Asparagus is one of those veggies that many people avoid to cook at home because of their characteristic taste, not so easy to pair and to prepare. The key is actually “keep it simple” – find a way to eat asparagus that you like and that at the same time allows you to celebrate them and really appreciate their flavour.
This Spring vegetable comes in several colours (green, purple, white) and it’s actually packed with nutrients*
- low in calories
- good amount of fibre (important to keep the body overall healthy)
- rich in vitamins and minerals, such as vitamin C, A, K, and E – folate, potassium, phosphorus (folate is important for many processes in the body (among them, cognitive functions) and it’s a key nutrient for women who are pregnant or are planning a pregnancy – many other nutrients come in a smaller amount in asparagus, making this veggie really useful for our health and well-being)
- good amount of antioxidants (important compounds that help us working as a protection from the effect of oxidative stress and free radicals – so, for example, they may help us dealing with inflammation and ageing)
- being a source of potassium, they are one of those foods that help us get our daily intake of this important mineral (potassium helps to regulate blood pressure and the amount of sodium in the body – for many people, the daily diet is often rich in sodium and lacks in potassium)
Asparagus is also pretty famous for something else… the distinctive odour sometimes called “asparagus pee”! Wondering why? Which is the chemistry behind it? Asparagus contains a compound called asparagusic acid, which our body converts into sulfur-containing chemicals that have a characteristic strong odour. But what’s more interesting about this topic, is that not everyone can smell it. In a study published in the British Medical Journal, the researchers tried to know more about asparagus and the reasons why some people smell them in urine and others don’t (a genetic variation was associated with asparagus anosmia (=> inability to smell asparagus in urine)).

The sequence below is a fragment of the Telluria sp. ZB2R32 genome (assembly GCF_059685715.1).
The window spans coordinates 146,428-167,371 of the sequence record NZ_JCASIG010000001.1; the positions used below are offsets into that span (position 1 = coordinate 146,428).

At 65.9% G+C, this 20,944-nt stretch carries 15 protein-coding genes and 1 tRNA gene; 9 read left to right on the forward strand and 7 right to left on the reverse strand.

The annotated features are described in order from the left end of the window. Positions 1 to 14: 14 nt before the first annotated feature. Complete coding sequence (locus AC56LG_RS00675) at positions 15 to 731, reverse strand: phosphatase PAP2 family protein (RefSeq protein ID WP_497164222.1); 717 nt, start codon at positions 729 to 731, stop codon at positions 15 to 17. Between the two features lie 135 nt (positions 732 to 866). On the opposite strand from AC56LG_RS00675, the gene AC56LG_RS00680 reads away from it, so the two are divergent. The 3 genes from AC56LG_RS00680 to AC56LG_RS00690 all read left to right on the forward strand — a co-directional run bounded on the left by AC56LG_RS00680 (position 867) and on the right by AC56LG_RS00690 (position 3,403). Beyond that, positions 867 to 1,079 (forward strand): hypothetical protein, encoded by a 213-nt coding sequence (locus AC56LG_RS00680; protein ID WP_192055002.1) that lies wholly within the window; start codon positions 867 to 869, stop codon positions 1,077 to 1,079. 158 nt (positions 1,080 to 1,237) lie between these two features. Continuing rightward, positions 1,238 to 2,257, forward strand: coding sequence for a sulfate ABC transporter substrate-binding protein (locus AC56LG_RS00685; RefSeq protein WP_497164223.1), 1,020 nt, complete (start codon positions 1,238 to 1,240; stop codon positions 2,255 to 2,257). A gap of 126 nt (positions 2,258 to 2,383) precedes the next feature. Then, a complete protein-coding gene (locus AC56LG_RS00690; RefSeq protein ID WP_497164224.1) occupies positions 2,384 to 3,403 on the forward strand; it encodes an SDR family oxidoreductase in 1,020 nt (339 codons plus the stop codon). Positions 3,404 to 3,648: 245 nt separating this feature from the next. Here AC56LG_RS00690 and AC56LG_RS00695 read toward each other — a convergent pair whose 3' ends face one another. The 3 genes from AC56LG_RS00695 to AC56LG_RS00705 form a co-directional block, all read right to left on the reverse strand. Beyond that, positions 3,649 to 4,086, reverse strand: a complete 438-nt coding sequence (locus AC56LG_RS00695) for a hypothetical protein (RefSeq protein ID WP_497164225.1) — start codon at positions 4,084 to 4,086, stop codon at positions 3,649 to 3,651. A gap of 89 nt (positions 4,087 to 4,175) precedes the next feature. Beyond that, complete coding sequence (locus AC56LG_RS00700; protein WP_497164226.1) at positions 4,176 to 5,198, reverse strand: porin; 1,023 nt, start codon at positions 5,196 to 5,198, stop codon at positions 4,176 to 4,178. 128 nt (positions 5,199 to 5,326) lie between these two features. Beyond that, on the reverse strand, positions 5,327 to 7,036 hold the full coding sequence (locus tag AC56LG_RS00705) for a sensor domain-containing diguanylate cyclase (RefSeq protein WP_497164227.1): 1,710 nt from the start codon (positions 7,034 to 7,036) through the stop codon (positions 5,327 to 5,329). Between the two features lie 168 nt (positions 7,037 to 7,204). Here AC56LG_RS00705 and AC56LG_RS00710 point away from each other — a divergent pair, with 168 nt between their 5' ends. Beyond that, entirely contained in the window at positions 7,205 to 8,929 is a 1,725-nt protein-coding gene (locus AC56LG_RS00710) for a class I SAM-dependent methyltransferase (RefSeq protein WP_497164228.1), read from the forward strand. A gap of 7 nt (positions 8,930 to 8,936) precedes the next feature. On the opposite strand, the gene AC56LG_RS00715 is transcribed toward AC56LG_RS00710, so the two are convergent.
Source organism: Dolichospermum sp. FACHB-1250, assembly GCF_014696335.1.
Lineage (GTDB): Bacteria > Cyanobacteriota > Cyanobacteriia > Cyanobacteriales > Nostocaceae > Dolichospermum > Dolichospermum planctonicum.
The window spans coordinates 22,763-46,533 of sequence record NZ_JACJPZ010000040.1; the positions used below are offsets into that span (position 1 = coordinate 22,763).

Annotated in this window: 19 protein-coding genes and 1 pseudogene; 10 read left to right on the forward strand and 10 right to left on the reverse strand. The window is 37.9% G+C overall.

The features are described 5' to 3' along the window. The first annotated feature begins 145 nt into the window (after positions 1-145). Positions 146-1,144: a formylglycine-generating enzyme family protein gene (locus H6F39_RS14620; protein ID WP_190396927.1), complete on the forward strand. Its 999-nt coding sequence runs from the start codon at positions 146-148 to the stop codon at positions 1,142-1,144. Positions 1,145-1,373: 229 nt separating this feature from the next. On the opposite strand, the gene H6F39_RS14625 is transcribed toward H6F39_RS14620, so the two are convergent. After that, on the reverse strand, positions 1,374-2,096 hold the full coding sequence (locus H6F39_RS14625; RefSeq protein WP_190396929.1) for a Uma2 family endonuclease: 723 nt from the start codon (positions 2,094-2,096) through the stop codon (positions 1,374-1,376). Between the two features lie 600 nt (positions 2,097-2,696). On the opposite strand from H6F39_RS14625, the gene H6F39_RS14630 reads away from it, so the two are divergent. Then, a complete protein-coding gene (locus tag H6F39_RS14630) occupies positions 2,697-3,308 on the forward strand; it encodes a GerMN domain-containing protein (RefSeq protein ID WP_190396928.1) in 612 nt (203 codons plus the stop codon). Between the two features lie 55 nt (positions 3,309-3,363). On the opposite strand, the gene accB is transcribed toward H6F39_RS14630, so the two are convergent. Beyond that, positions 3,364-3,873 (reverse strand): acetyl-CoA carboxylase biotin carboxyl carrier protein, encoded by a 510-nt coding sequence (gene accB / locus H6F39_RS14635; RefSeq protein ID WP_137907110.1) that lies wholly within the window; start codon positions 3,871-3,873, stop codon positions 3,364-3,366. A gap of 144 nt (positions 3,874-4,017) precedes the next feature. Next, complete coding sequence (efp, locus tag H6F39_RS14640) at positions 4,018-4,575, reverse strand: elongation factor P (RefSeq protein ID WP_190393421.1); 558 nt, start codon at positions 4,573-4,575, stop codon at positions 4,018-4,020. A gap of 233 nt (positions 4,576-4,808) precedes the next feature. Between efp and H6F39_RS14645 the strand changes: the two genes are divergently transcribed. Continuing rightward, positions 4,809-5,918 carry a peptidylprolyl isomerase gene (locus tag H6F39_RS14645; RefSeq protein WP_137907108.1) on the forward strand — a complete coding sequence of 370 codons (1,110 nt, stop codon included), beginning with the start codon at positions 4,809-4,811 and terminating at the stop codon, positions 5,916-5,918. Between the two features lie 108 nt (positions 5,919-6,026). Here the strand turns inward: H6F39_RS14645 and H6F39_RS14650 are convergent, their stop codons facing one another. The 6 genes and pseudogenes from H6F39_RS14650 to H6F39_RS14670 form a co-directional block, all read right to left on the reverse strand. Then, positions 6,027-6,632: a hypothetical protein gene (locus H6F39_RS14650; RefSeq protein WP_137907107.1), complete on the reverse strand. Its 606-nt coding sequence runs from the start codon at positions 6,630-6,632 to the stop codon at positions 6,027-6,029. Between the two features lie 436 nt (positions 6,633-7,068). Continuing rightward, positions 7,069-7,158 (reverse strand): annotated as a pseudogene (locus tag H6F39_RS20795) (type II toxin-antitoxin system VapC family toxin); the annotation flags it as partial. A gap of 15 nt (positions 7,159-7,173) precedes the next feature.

* if you have a specific medical condition, for example, uric acid kidney stones, talk to your doctor about having asparagus as part of your diet.
LET’S GET PRACTICAL! Here there is a simple recipe that will help you to fall in love with asparagus – it’s simple, rich in flavour, and really quick to prepare. You can use your favourite noodles, I have decided to go for the brown rice ones, that are pretty basic, and are a staple in my pantry (you never know when you’ll want to make a bowl of ramen or a stir-fry!).
Hope you’ll like it!
Noodles with Asparagus and Courgettes
- 1 medium-sized courgette
- approx. 200 g asparagus
- 120 g brown rice noodles
- 100 g plain tofu
- 1 tbsp tamari
- 1 tsp of freshly grated ginger
- a pinch of black pepper
- a pinch of hot paprika
- black sesame seeds
- some finely chopped Spring onions (to add on top before serving) – approx. 1 tsp of chopped pieces for each person, but you can also put some in a bowl and leave it on the table
- extra virgin olive oil
Cut the vegetables (courgettes and asparagus) in thin slices (leave the tops of asparagus as they are) – chop the tofu into small cubes and mix it with the tamari, black pepper and paprika. Heat a little bit of olive oil in a pan and then cook the tofu until it starts to get golden brown on the outside, then add the vegetables, mix well, and keep cooking for a minute (the vegetables are thin and you want to keep them crunchy).
Cook the noodles in boiling water following the instructions on the package and when they will be ready, rinse with cold water, drain the excess of liquid, and add them to the pan – add also the grated ginger, mix well, and get ready to serve. Add a little bit of olive oil just before serving, together with black sesame seeds, and some finely chopped raw Spring onions.
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CELEBRATE your body
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